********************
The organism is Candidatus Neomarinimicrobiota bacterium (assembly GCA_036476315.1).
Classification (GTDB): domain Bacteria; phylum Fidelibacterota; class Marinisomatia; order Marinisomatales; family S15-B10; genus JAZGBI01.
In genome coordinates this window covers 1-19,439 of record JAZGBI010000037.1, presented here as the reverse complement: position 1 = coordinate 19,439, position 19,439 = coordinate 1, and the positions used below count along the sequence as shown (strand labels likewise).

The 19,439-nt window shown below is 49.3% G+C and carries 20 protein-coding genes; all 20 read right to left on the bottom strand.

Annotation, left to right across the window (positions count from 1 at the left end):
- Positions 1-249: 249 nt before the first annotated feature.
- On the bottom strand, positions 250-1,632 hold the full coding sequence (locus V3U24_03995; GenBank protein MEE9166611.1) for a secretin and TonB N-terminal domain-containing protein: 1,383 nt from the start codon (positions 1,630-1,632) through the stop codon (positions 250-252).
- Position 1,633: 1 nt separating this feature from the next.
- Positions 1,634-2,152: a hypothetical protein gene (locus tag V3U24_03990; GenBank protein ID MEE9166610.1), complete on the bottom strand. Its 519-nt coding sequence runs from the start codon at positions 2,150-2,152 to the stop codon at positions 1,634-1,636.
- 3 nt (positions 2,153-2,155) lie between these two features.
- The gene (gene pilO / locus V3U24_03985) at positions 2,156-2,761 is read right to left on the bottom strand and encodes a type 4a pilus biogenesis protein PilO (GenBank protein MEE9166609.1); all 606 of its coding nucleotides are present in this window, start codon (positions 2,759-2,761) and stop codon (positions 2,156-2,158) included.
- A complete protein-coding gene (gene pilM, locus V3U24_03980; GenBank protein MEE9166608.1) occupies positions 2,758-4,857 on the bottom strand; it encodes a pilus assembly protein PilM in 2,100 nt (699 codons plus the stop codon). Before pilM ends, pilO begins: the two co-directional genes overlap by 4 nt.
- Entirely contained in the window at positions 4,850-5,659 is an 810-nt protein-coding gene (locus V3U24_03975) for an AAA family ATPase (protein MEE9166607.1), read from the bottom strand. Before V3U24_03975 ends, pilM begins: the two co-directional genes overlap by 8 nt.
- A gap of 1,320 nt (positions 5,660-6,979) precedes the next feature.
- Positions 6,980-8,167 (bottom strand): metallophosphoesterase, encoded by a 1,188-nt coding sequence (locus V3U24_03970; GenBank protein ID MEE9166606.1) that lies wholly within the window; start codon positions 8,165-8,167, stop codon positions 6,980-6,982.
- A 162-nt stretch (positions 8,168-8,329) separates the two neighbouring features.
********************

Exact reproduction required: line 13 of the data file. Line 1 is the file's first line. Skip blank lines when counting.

- Entirely contained in the window at positions 4,850-5,659 is an 810-nt protein-coding gene (locus V3U24_03975) for an AAA family ATPase (protein MEE9166607.1), read from the bottom strand. Before V3U24_03975 ends, pilM begins: the two co-directional genes overlap by 8 nt.